Happy holidays! It’s time to talk about spam again. And I won’t make any jokes about meat products this time. Mainly because I find spam increasingly unfunny. Unsolicited email robs us of productive time, clogs up our servers and can potentially infect our computers and steal our personal information.
Electronic advertisers pay next to nothing for lists of names that have been scraped from websites or generated by robots. Content can be produced by anyone on a cheap PC. Even if emails are sent through legitimate servers, the cost is negligible. This allows spammers to make money if even a fraction of a percent of recipients actually buy anything. Of course, when was the last time you took an unsolicited email seriously? Even if it wasn’t from a Nigerian prince?
Unfortunately, it’s the dark side of spam that generates money for the bad guys. Messages that purport to be from a bank, credit card company or whatever. These “phishing” emails are trying to get you to give up personal information like account numbers, logins and passwords. Then there are emails that appear to be from trusted sources wanting you to click on a link to a funny video or something similar. Clicking the links generally gets you a virus or a series of never-ending websites.
The fact that there will always be a few people who fall for these email ploys means there’s little hope the volume of spam in your inbox will decrease anytime soon. In fact, it will only get worse. Fortunately, there are a few steps you can take to make your email life a little more bearable.
Step one: I suggest you set up an email account solely for your junk mail. It can be a free account like Gmail or Live.com. Most ISPs let you create multiple addresses with your account as well. Then use this address for registering products, purchases, creating accounts for coupon sites, affiliate programs or any other site that is remotely related to marketing.
Step two: Create folders in your email program to store items you want to keep but don’t always have time to read. In my case, I subscribe to lots of newsletters about tech stuff (go figure). I can then quickly move the items I want to save for later into a folder and get to them when it’s convenient.
Step three: Create rules to sort your mail for you. Most mail programs like Outlook, Mac Mail and Thunderbird allow you to create rules. So do most popular Web mail programs. A rule is simply a filter that allows you to take an email and perform an action on it based on specific criteria. For example, I can create a rule that says “if a message’s subject contains the word ‘newsletter,’ move it to my ‘read later’ folder.” You can create multiple conditions for rules in many programs and it can get a little crazy if you’re not careful. Start slow and experiment.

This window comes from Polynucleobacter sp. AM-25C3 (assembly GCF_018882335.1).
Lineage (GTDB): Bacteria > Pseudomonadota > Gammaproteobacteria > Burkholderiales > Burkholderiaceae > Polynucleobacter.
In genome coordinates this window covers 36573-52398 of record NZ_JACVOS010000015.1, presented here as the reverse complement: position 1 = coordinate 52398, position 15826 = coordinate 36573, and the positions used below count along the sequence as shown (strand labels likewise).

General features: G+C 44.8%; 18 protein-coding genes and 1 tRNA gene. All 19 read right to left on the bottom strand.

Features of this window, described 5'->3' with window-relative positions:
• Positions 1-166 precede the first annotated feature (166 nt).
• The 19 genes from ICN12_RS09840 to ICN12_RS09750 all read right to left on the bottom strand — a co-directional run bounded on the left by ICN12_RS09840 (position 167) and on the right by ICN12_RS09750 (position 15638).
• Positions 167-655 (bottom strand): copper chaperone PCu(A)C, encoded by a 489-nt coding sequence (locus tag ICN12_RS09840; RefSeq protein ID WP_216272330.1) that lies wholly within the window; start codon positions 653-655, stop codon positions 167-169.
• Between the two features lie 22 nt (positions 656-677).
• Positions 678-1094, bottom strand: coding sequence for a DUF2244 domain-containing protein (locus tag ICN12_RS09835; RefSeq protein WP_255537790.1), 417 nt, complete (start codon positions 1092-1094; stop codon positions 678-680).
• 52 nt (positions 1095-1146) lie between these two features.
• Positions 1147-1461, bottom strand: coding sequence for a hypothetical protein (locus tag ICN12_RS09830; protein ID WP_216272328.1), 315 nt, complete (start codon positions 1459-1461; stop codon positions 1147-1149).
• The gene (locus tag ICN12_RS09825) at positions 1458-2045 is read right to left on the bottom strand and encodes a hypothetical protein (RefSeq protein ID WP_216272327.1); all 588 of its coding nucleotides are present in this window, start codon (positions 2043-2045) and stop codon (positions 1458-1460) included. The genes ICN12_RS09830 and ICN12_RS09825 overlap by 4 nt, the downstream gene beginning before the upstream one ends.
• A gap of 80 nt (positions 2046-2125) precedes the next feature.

Step four: Unsubscribe from legitimate email lists you don’t want to be a part of. We’ve all had someone add us to their newsletter list without our permission, and if you buy anything online you’re pretty much guaranteed to end up on a mailing list (see tip No. 1 above). Legitimate email delivery services like Constant Contact and MailChimp (to name two) will allow you to easily leave a mailing list. Just click “unsubscribe” and you’re done.
Unfortunately, the illegitimate email marketers know these tricks, too. They change (or hijack) email addresses, mix up subject lines and use images as the body of the message — all to thwart rules. Clicking unsubscribe generally does nothing more than verify your address and ensure you will see even more spam in the future.
The bottom line: True spam will not go away any time soon. Use the tips above to keep your inbox as clean as possible, then just throw the rest away.
Do you have questions or suggestions on this (or any other) topic? Like us on Facebook at facebook.com/byteslavescomputing. I’ll post some more thoughts on this subject there and on my blog at byteslaves.com.